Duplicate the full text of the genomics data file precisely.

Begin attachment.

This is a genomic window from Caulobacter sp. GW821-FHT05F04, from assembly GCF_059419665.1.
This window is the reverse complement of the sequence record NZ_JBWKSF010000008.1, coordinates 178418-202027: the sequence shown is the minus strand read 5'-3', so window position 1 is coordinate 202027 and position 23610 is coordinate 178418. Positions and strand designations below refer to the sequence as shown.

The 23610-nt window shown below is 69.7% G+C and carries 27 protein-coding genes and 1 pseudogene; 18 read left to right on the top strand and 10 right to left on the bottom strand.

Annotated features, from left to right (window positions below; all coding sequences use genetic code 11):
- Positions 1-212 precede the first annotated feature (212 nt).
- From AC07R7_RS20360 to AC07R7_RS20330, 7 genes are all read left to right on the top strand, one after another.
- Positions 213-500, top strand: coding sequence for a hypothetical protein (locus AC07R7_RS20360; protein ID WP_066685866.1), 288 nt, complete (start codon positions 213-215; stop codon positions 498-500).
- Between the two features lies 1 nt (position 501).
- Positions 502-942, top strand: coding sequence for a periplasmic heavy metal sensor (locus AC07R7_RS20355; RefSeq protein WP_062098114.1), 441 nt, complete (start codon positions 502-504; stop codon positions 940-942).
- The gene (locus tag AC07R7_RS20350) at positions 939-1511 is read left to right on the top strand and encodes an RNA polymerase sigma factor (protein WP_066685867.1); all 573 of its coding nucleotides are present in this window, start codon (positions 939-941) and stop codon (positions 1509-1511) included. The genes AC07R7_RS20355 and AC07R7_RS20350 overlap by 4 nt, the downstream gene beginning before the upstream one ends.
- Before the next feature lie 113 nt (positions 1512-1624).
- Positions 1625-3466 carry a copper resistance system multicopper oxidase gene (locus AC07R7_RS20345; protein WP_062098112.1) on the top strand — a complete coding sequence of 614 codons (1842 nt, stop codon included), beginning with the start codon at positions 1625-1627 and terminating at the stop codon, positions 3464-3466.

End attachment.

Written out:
This is a genomic window from Caulobacter sp. GW821-FHT05F04, from assembly GCF_059419665.1.
This window is the reverse complement of the sequence record NZ_JBWKSF010000008.1, coordinates 178418-202027: the sequence shown is the minus strand read 5'-3', so window position 1 is coordinate 202027 and position 23610 is coordinate 178418. Positions and strand designations below refer to the sequence as shown.

The 23610-nt window shown below is 69.7% G+C and carries 27 protein-coding genes and 1 pseudogene; 18 read left to right on the top strand and 10 right to left on the bottom strand.

Annotated features, from left to right (window positions below; all coding sequences use genetic code 11):
- Positions 1-212 precede the first annotated feature (212 nt).
- From AC07R7_RS20360 to AC07R7_RS20330, 7 genes are all read left to right on the top strand, one after another.
- Positions 213-500, top strand: coding sequence for a hypothetical protein (locus AC07R7_RS20360; protein ID WP_066685866.1), 288 nt, complete (start codon positions 213-215; stop codon positions 498-500).
- Between the two features lies 1 nt (position 501).
- Positions 502-942, top strand: coding sequence for a periplasmic heavy metal sensor (locus AC07R7_RS20355; RefSeq protein WP_062098114.1), 441 nt, complete (start codon positions 502-504; stop codon positions 940-942).
- The gene (locus tag AC07R7_RS20350) at positions 939-1511 is read left to right on the top strand and encodes an RNA polymerase sigma factor (protein WP_066685867.1); all 573 of its coding nucleotides are present in this window, start codon (positions 939-941) and stop codon (positions 1509-1511) included. The genes AC07R7_RS20355 and AC07R7_RS20350 overlap by 4 nt, the downstream gene beginning before the upstream one ends.
- Before the next feature lie 113 nt (positions 1512-1624).
- Positions 1625-3466 carry a copper resistance system multicopper oxidase gene (locus AC07R7_RS20345; protein WP_062098112.1) on the top strand — a complete coding sequence of 614 codons (1842 nt, stop codon included), beginning with the start codon at positions 1625-1627 and terminating at the stop codon, positions 3464-3466.